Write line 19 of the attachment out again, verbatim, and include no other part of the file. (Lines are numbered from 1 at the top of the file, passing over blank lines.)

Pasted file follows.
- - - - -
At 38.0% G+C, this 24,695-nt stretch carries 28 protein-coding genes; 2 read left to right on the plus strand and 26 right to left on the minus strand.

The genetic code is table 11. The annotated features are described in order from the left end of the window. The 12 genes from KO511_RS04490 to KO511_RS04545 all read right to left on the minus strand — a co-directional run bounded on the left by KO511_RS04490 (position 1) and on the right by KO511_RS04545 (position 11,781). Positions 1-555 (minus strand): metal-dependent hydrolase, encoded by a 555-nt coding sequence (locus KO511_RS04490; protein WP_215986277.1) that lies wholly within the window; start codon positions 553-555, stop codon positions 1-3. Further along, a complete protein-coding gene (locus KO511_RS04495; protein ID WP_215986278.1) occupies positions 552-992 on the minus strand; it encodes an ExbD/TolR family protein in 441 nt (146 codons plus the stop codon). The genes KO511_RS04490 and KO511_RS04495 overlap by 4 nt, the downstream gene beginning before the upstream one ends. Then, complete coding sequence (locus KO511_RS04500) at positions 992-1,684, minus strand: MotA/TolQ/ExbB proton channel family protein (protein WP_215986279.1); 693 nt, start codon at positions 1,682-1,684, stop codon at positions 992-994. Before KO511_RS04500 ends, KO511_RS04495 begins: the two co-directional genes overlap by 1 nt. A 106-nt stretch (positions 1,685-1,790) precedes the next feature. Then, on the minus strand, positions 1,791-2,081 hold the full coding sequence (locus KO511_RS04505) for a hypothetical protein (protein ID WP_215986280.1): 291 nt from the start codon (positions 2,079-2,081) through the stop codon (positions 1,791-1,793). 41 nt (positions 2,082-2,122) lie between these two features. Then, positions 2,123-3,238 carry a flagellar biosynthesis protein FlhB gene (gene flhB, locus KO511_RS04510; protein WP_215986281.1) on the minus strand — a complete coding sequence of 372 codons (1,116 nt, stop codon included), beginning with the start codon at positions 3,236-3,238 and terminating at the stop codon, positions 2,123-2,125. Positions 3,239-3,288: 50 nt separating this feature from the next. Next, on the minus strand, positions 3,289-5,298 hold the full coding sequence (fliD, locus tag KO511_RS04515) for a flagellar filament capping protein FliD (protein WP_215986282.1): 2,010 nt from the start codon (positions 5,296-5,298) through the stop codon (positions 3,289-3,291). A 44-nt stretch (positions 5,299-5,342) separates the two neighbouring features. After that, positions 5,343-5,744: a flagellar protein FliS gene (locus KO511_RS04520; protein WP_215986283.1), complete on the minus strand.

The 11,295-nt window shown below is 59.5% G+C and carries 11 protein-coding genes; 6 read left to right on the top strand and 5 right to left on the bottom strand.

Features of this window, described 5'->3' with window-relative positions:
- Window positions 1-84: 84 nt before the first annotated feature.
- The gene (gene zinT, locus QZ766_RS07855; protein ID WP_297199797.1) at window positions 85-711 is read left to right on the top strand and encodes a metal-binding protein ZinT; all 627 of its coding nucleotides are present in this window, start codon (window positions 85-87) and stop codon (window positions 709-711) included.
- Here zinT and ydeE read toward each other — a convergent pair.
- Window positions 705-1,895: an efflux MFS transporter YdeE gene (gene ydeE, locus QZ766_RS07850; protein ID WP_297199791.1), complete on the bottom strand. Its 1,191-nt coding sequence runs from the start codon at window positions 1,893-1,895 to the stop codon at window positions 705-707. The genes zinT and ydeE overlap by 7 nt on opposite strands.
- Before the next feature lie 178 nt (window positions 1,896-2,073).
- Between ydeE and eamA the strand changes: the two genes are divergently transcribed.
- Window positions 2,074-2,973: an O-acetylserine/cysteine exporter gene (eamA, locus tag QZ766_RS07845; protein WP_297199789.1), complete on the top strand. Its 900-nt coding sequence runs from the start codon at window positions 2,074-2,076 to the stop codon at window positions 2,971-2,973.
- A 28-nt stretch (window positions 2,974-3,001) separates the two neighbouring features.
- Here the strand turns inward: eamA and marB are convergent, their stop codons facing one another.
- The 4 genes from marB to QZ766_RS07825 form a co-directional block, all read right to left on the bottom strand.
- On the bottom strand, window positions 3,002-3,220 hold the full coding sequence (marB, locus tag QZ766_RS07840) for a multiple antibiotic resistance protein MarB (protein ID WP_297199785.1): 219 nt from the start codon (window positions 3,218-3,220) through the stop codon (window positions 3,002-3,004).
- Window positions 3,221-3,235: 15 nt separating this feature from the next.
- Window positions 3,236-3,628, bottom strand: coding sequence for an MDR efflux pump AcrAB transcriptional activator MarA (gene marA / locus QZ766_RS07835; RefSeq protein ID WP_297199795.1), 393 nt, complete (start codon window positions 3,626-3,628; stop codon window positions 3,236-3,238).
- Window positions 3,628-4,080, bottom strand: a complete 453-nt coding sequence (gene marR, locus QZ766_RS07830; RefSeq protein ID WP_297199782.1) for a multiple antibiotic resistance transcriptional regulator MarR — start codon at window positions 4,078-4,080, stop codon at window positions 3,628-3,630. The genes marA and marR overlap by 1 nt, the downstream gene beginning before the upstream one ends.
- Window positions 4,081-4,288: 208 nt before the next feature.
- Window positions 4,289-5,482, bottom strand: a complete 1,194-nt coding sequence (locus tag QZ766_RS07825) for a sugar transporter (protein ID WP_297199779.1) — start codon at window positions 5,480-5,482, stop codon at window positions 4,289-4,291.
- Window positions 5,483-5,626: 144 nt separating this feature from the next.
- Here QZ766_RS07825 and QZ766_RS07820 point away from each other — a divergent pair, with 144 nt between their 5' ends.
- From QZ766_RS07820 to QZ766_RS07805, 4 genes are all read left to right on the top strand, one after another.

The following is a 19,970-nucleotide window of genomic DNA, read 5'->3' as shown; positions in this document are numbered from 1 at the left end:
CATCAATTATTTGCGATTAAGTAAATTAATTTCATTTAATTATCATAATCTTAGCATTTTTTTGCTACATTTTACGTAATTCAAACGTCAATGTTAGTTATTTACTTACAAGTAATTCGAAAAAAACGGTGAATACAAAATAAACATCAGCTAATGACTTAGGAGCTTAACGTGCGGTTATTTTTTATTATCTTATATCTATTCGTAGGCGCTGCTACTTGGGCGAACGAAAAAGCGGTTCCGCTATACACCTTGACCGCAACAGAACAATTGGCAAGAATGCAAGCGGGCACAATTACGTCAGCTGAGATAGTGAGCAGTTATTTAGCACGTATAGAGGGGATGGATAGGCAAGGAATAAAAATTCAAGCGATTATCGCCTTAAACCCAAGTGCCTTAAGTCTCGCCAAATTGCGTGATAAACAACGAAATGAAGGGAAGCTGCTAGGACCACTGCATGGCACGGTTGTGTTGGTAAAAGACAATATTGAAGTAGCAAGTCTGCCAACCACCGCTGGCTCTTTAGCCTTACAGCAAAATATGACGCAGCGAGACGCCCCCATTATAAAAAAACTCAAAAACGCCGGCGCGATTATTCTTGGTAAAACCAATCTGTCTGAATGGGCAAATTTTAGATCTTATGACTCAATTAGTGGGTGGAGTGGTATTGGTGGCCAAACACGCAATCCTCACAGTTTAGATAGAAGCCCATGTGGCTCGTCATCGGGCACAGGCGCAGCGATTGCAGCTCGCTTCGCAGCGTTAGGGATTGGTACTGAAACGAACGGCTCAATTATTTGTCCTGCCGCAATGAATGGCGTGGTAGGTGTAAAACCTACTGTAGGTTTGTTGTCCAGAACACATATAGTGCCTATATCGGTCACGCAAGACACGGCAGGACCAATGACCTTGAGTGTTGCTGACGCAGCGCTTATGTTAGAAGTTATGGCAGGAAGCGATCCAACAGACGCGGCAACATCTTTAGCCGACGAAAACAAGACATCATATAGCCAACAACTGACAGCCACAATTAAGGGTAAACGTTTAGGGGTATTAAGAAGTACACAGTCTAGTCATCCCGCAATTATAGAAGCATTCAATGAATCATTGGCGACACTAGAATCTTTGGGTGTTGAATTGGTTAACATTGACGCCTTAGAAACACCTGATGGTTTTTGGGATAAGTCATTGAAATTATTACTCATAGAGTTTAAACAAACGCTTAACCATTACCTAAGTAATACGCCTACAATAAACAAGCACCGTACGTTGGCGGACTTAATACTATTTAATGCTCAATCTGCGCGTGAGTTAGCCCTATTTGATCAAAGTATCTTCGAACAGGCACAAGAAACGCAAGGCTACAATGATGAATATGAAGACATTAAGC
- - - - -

- Window positions 4,081-4,288: 208 nt before the next feature.